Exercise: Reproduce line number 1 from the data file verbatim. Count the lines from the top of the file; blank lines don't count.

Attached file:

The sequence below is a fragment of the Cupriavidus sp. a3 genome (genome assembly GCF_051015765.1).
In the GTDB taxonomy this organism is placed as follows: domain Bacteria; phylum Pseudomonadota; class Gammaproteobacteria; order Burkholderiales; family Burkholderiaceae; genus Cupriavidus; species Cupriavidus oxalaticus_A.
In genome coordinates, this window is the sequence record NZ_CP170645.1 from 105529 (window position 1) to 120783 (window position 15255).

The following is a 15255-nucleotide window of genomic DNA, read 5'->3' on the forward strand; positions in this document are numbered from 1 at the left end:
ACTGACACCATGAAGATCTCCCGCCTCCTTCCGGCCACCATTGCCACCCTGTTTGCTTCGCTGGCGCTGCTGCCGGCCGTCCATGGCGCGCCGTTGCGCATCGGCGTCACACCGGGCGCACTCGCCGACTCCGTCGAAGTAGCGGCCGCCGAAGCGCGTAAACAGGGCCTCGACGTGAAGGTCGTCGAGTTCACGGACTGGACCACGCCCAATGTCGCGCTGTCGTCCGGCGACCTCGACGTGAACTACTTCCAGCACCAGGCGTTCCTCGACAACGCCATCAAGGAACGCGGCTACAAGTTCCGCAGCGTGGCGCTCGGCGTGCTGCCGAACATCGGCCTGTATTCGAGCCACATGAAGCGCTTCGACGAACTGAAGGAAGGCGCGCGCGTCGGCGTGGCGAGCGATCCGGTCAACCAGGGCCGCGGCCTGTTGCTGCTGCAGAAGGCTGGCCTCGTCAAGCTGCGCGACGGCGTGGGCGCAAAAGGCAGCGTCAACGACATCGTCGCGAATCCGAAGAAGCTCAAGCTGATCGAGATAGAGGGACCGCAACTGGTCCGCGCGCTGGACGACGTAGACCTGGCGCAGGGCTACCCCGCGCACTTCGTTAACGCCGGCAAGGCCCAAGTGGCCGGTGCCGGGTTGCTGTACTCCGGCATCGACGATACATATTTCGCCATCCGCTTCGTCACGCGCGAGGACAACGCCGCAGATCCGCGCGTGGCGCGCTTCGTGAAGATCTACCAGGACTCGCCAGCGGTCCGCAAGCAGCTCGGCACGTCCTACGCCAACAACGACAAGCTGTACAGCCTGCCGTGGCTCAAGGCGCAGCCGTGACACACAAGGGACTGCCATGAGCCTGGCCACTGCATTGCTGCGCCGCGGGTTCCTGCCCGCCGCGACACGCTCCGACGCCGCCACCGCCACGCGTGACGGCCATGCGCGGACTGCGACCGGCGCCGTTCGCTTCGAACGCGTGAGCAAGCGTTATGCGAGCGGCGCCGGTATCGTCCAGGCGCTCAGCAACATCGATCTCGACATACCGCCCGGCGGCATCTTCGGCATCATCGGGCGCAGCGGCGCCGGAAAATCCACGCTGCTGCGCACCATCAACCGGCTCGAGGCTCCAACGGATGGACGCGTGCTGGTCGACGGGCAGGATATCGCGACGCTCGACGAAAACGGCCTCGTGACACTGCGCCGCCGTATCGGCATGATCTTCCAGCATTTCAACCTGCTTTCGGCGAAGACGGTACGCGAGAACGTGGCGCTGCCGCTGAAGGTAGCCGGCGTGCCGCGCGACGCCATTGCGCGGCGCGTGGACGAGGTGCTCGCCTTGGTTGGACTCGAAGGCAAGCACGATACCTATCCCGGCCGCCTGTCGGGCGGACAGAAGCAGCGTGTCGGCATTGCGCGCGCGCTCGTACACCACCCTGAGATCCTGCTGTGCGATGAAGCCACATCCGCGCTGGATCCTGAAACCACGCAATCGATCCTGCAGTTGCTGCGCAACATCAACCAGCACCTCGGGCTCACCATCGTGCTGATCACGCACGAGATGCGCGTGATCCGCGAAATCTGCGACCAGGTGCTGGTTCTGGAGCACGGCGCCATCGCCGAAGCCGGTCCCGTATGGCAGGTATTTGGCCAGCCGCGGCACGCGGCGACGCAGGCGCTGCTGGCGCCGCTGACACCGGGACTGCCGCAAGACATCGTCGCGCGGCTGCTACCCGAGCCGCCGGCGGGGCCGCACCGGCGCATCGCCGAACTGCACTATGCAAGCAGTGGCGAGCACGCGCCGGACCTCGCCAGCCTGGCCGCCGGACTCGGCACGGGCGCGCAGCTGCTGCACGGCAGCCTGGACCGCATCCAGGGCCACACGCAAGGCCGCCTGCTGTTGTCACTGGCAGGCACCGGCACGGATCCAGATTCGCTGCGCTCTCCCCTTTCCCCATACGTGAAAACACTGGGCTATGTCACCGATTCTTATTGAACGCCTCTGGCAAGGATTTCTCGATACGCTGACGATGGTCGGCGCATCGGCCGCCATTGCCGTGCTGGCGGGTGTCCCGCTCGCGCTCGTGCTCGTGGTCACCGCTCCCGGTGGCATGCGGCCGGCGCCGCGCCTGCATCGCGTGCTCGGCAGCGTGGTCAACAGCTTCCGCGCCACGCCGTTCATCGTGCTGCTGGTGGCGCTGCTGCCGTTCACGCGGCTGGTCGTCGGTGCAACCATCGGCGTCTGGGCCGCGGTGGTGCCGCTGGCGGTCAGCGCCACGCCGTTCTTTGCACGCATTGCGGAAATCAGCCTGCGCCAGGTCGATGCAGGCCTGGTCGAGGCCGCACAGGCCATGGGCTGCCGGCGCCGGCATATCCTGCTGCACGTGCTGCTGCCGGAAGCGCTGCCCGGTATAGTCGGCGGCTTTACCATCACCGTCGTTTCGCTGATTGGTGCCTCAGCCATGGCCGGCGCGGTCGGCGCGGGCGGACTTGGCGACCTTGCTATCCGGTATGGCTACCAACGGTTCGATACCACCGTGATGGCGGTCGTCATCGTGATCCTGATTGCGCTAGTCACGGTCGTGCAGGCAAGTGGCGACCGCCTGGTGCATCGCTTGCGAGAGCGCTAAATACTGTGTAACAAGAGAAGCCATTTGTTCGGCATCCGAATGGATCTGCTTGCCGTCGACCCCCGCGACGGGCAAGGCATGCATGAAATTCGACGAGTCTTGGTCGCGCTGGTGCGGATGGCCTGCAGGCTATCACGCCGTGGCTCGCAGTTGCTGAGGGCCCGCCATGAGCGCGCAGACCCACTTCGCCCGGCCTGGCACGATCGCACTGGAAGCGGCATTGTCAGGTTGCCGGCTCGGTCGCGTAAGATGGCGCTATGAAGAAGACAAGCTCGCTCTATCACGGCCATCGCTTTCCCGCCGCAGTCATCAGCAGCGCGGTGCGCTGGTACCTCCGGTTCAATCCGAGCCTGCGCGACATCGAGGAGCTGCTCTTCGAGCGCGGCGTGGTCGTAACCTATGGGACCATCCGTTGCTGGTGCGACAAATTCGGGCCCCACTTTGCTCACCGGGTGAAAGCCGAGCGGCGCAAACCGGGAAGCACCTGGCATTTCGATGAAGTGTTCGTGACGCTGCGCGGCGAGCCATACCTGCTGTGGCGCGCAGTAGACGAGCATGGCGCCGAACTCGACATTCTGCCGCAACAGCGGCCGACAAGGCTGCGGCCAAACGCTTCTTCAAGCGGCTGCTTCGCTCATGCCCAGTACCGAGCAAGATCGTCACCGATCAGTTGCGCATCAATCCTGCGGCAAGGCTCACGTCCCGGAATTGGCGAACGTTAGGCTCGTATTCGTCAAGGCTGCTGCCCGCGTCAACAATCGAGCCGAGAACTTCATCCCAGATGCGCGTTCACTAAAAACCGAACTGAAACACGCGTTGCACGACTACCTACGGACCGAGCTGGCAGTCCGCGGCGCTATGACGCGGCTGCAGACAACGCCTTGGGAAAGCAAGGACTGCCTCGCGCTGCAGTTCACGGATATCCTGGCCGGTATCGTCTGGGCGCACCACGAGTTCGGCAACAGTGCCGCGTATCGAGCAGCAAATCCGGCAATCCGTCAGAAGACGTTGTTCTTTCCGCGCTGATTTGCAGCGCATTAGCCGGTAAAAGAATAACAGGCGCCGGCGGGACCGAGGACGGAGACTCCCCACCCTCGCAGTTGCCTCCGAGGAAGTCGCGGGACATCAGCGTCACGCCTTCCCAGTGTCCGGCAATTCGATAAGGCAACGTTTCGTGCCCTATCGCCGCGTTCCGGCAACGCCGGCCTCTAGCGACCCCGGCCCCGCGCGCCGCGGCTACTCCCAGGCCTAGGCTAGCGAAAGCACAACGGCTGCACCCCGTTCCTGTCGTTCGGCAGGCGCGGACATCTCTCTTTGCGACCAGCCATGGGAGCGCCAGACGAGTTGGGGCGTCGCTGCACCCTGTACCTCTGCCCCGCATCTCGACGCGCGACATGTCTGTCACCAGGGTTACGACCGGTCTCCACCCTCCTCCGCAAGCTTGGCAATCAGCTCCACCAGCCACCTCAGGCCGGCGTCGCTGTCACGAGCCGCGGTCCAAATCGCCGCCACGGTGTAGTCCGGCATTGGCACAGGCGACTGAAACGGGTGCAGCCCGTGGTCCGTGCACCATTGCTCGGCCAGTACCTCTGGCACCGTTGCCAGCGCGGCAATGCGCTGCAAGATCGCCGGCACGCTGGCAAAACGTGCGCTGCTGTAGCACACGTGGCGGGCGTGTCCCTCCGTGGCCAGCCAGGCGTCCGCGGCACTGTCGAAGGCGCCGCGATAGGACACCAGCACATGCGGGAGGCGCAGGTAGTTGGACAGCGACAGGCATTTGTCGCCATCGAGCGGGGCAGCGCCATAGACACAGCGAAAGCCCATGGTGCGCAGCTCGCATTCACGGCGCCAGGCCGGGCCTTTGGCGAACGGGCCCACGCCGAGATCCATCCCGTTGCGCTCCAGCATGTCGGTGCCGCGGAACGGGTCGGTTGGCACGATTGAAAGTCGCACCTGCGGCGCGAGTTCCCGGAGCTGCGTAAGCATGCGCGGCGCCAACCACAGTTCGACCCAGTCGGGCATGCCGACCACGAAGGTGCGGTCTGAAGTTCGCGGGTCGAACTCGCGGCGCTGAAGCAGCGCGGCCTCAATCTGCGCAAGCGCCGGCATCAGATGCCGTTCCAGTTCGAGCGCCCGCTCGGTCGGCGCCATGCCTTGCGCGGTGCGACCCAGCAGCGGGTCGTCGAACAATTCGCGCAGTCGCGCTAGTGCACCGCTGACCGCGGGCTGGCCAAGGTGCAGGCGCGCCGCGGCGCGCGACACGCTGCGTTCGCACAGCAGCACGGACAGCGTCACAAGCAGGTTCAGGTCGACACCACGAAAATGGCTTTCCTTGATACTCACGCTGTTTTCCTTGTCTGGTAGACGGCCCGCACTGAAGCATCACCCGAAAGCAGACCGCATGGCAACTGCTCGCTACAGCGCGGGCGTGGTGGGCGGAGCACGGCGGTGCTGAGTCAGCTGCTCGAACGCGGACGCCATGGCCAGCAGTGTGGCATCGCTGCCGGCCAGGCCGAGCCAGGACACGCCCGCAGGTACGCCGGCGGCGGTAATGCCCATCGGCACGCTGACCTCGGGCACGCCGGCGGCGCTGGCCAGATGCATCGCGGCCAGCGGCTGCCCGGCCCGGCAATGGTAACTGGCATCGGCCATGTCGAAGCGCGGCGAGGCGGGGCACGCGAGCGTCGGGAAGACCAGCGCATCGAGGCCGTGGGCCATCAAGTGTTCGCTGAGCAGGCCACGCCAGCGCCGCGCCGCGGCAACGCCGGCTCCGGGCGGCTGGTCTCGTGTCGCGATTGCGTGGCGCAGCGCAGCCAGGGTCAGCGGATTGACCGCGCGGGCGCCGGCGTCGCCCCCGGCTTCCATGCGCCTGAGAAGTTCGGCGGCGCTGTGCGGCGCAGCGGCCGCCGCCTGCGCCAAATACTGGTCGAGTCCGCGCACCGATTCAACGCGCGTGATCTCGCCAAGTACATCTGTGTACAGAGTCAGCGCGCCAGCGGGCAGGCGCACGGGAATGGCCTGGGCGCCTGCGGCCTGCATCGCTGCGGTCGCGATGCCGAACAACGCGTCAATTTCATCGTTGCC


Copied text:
The sequence below is a fragment of the Cupriavidus sp. a3 genome (genome assembly GCF_051015765.1).